After you’ve acquired some knowledge, you’ve got to implement by getting some experience. You may think that the only way you can get experience is if you’ve made multiple mistakes. If you make a mistake, you get to see if an idea works.
It’s how you get experience. You’re seeing the pattern of things. Let’s go back to the school example. Now that you’ve taken enough exams, you’ve also studied the same subject for many years in a row. Science and math for example.
Now you see a pattern as you gain more experience of what works and what doesn’t. Experience is much more valuable than knowledge and knowledge is more valuable than information.
Books themselves are just information. Information does not change your life. You’ve got to give it meaning by converting. You need to gather it and filter it into knowledge. Then from knowledge, you implement and turn it into experience.
Wisdom Is Simplification
When you’ve been working with experience long enough, it evolves into wisdom. There’s a big difference between information or knowledge and knowledge versus wisdom. I don’t consider myself to be a super smart guy. People label me more as a wise man.
I’m wise because I’ve done a lot of things and had a lot of experience. In contrast, a lot of people are smart but they’re not wise. Wisdom is something completely different. Wisdom is knowing what not to do. It’s also knowing when you don’t have to do something.
That means if you have enough experience, you know how you’re going to make something work.
My experience tells me, these are the 20 things that I could do to make me successful. Wisdom is knowing, “Okay, 19 of these things are useless. Just do this one.” That is the difference. Knowledge is about accumulation. Wisdom is about elimination.
It’s not about daily increase, it’s about daily decrease. Eliminating what doesn’t work, for example. But you cannot gain wisdom without knowledge. You cannot obtain wisdom without experience. You have to go through all of that. After you finish those stages, you can simplify everything that you do.
In fact, there are only a few things that you need to do to get you the results. You don’t need to do a hundred things. You can do a couple of things and do them well. Most people are smart but not wise. You can tell by the way that they communicate because it lacks a lot of depth. It lacks wisdom.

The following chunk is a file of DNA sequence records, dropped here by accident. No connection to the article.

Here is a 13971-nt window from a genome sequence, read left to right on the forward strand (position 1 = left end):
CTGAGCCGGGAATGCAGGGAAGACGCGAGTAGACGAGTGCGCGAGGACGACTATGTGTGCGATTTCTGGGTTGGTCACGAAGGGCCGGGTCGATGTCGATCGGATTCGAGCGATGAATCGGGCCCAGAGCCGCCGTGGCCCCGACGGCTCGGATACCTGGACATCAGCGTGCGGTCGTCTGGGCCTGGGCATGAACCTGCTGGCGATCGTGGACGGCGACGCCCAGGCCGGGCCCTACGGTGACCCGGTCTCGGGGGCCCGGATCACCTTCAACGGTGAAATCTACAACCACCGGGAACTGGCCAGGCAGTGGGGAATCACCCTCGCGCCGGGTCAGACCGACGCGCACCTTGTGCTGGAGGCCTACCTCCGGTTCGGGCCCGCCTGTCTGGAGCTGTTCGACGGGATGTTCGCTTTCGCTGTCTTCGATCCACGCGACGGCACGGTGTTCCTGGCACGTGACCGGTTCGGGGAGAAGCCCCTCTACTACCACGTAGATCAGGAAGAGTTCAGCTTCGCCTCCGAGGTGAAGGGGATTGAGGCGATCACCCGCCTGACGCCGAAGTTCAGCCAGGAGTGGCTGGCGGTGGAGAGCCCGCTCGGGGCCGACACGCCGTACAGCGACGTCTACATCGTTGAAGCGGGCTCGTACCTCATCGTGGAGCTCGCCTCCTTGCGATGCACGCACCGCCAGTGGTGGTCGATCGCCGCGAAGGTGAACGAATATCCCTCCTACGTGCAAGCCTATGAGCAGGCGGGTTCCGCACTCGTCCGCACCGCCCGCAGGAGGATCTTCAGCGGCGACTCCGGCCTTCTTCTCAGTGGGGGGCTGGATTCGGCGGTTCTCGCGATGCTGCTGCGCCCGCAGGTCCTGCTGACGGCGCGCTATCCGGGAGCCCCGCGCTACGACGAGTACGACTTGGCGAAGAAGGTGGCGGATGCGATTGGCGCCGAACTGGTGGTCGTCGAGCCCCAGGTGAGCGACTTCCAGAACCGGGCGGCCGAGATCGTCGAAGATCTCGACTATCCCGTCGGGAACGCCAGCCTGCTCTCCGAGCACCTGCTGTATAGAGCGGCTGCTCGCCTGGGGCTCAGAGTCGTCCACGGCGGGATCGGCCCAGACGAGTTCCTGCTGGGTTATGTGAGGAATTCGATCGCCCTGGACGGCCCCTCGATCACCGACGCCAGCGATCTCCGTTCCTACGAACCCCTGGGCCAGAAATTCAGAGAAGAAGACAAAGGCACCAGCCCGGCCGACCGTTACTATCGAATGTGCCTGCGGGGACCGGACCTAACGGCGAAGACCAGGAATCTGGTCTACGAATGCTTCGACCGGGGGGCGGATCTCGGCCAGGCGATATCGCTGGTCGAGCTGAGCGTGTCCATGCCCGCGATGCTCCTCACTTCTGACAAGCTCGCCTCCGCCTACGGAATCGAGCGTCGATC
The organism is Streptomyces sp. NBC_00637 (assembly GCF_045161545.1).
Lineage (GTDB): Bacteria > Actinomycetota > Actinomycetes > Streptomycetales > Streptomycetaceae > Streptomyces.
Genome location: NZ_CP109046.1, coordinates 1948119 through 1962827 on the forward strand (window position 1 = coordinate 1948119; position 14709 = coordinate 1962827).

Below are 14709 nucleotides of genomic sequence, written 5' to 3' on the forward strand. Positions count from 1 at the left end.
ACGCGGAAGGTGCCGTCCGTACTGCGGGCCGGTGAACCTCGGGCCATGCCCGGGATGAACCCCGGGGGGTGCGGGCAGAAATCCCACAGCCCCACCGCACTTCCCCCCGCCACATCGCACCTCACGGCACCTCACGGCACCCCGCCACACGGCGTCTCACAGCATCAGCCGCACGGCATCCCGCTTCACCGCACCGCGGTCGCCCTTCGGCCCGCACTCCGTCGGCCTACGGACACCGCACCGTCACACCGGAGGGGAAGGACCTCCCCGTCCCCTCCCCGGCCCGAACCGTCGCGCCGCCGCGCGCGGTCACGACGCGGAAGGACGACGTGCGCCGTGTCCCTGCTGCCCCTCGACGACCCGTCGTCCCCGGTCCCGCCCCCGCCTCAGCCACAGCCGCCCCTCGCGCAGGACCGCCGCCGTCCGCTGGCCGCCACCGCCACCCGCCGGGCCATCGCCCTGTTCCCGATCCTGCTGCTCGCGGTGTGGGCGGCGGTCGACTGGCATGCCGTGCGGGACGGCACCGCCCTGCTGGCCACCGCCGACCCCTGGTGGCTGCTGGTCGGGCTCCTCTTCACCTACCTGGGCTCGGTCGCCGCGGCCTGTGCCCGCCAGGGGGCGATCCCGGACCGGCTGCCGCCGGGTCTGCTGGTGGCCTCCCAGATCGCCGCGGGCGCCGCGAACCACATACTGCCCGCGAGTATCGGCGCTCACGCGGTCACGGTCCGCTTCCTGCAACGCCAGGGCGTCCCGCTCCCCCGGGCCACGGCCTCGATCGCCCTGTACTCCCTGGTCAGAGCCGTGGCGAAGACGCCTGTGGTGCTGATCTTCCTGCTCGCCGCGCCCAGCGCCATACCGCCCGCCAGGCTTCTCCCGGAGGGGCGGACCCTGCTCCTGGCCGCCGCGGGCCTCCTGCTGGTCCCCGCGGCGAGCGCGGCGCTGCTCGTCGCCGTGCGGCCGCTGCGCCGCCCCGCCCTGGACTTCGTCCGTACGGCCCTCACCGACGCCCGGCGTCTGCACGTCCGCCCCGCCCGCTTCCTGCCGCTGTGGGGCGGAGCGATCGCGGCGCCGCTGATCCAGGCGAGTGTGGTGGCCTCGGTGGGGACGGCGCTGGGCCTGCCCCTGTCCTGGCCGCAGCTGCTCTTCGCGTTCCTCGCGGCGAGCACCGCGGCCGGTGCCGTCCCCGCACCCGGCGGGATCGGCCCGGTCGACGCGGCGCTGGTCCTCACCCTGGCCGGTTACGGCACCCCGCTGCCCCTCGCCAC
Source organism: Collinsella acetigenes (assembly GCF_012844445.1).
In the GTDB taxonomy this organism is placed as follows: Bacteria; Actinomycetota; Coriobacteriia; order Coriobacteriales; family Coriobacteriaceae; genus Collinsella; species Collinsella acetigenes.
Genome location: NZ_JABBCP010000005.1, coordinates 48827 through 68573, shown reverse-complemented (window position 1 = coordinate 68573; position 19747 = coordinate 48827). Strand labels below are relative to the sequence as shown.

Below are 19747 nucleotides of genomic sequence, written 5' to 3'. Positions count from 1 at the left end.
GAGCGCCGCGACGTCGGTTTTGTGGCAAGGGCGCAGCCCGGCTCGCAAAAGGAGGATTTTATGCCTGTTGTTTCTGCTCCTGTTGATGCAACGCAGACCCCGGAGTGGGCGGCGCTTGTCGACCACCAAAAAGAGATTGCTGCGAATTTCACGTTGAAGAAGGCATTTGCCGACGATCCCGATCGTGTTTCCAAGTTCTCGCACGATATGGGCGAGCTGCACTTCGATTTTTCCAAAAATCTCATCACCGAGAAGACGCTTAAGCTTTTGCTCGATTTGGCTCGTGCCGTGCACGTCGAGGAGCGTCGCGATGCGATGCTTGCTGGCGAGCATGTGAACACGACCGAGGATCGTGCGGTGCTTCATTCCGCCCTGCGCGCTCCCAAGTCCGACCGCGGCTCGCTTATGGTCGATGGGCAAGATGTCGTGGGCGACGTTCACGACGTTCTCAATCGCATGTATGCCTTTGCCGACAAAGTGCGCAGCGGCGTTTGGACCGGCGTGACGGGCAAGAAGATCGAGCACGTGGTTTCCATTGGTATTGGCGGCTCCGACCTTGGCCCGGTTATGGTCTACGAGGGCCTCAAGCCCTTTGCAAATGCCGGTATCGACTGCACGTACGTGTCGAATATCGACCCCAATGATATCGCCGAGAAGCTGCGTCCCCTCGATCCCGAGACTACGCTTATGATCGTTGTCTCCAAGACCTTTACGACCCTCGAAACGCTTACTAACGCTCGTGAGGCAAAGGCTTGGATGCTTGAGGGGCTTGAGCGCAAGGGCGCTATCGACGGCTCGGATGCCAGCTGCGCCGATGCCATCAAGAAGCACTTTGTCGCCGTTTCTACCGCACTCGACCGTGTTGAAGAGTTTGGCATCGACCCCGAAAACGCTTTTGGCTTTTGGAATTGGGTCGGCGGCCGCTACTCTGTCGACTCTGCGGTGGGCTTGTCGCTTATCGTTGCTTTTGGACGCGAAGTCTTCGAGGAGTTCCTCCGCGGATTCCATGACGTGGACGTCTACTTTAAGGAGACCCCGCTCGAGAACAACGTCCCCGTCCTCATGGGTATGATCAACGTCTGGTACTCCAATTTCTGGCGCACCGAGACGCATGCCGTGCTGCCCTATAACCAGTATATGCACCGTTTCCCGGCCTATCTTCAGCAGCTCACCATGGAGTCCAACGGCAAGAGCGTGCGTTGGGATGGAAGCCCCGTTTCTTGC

It’s all about taking ideas and turning them into information, converting information into knowledge, then turning knowledge into experience. I filter my years of experience and condense that into the wisdom that I have. This is what works for me. It might work for you.
Swimming In Deep Water
So it’s not so much a question of, “Oh what books should I read, Dan?” Or, “What’s the best way to learn?” Those are very superficial questions. You need to go deeper than that and go beyond reading books.
You want to take the information that you read, implement it in the real world, and see what works. There are many stages of learning.
When you start applying, that’s when you find out what works and what doesn’t work for you. You can read about how to swim but you aren’t really learning until you are swimming laps back and forth in the pool. After that, you can swim in the lake because you have experience.
Now when you have wisdom, you can go and swim in the ocean but you also know it’s better not to because of the sharks. That’s wisdom.
Final Thoughts On Why You Shouldn’t Read
Now you know why you shouldn’t just read books. You should use them. Implement what you learn. If you read hundreds of books but your life is the same, then all that information hasn’t benefited you at all.
Knowing that, ask yourself now, How are you going to change the way that you learn? How are you going to change the way that you read books?
Most importantly, how are you going to change the way that you accumulate true knowledge, true experience and wisdom?
What is one idea you will implement today? Comment below.